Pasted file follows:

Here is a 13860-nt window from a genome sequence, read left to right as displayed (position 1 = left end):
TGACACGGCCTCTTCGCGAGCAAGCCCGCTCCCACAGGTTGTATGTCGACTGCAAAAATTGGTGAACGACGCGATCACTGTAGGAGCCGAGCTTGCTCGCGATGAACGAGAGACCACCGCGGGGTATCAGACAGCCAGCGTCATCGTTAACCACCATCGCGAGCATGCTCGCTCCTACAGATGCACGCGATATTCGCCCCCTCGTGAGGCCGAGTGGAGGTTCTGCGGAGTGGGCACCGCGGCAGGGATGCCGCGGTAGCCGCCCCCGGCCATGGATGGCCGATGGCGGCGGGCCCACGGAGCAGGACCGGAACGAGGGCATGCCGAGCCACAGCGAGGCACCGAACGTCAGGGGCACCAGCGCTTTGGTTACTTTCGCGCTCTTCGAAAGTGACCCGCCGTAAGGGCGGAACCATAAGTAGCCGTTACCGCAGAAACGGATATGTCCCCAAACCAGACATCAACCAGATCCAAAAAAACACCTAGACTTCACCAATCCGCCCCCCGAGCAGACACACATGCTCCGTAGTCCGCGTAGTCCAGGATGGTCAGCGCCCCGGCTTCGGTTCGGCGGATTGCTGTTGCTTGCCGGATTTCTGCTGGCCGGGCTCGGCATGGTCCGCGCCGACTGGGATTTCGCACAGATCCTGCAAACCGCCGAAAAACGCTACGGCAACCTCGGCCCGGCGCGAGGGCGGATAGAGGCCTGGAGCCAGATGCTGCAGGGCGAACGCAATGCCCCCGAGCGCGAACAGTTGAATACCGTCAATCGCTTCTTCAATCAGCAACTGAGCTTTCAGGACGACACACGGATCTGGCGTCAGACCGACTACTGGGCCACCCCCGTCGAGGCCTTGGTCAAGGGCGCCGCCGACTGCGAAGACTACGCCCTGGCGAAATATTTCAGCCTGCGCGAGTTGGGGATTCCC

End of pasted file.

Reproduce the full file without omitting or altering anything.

Here is a 13860-nt window from a genome sequence, read left to right as displayed (position 1 = left end):
TGACACGGCCTCTTCGCGAGCAAGCCCGCTCCCACAGGTTGTATGTCGACTGCAAAAATTGGTGAACGACGCGATCACTGTAGGAGCCGAGCTTGCTCGCGATGAACGAGAGACCACCGCGGGGTATCAGACAGCCAGCGTCATCGTTAACCACCATCGCGAGCATGCTCGCTCCTACAGATGCACGCGATATTCGCCCCCTCGTGAGGCCGAGTGGAGGTTCTGCGGAGTGGGCACCGCGGCAGGGATGCCGCGGTAGCCGCCCCCGGCCATGGATGGCCGATGGCGGCGGGCCCACGGAGCAGGACCGGAACGAGGGCATGCCGAGCCACAGCGAGGCACCGAACGTCAGGGGCACCAGCGCTTTGGTTACTTTCGCGCTCTTCGAAAGTGACCCGCCGTAAGGGCGGAACCATAAGTAGCCGTTACCGCAGAAACGGATATGTCCCCAAACCAGACATCAACCAGATCCAAAAAAACACCTAGACTTCACCAATCCGCCCCCCGAGCAGACACACATGCTCCGTAGTCCGCGTAGTCCAGGATGGTCAGCGCCCCGGCTTCGGTTCGGCGGATTGCTGTTGCTTGCCGGATTTCTGCTGGCCGGGCTCGGCATGGTCCGCGCCGACTGGGATTTCGCACAGATCCTGCAAACCGCCGAAAAACGCTACGGCAACCTCGGCCCGGCGCGAGGGCGGATAGAGGCCTGGAGCCAGATGCTGCAGGGCGAACGCAATGCCCCCGAGCGCGAACAGTTGAATACCGTCAATCGCTTCTTCAATCAGCAACTGAGCTTTCAGGACGACACACGGATCTGGCGTCAGACCGACTACTGGGCCACCCCCGTCGAGGCCTTGGTCAAGGGCGCCGCCGACTGCGAAGACTACGCCCTGGCGAAATATTTCAGCCTGCGCGAGTTGGGGATTCCC